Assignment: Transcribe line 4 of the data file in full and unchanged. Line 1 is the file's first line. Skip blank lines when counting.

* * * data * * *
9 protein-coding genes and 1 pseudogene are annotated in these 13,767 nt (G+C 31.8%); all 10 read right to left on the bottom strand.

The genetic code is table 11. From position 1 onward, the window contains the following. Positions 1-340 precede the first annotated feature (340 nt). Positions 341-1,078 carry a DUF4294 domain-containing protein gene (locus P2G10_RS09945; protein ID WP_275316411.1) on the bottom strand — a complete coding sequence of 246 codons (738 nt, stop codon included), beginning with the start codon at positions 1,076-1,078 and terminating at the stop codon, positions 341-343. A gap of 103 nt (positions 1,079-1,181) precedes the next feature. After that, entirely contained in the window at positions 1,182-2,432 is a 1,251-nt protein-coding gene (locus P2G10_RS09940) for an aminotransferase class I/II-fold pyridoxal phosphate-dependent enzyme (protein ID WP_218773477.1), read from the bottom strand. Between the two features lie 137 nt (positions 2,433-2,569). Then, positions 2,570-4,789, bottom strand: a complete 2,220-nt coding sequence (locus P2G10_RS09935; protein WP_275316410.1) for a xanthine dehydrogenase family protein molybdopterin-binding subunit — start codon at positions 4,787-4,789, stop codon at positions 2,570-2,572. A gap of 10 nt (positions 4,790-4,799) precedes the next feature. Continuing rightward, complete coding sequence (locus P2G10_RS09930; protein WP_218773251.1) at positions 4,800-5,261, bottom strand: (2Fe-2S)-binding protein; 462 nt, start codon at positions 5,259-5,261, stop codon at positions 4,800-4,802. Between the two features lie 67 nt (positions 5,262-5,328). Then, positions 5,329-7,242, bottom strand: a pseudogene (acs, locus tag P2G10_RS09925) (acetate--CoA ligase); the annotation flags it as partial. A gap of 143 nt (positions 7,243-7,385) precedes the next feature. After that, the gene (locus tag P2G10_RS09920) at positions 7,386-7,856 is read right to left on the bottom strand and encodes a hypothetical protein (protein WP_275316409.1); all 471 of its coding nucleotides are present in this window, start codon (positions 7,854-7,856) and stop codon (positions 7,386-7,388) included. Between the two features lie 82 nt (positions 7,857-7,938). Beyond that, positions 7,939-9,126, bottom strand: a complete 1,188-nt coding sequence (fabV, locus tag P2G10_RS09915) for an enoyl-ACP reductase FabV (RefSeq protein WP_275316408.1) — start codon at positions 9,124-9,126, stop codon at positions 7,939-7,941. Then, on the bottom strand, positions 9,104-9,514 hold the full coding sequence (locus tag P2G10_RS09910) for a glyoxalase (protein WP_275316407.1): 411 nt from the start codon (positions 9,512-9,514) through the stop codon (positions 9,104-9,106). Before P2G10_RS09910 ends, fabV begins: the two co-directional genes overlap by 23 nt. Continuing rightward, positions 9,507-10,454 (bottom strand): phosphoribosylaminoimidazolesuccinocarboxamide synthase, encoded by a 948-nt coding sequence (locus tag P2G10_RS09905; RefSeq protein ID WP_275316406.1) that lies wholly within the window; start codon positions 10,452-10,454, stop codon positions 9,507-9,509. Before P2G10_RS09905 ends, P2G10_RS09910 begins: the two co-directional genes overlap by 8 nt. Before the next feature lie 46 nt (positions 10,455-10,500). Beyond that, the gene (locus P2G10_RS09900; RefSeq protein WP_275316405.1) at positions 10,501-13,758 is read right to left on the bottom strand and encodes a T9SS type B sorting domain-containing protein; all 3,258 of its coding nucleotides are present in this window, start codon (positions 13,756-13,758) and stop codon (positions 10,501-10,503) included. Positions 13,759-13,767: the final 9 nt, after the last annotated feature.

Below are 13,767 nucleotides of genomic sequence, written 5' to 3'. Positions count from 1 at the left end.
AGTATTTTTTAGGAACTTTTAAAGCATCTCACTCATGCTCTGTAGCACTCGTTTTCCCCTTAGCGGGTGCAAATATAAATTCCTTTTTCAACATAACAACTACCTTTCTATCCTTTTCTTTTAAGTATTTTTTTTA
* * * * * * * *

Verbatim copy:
AGTATTTTTTAGGAACTTTTAAAGCATCTCACTCATGCTCTGTAGCACTCGTTTTCCCCTTAGCGGGTGCAAATATAAATTCCTTTTTCAACATAACAACTACCTTTCTATCCTTTTCTTTTAAGTATTTTTTTTA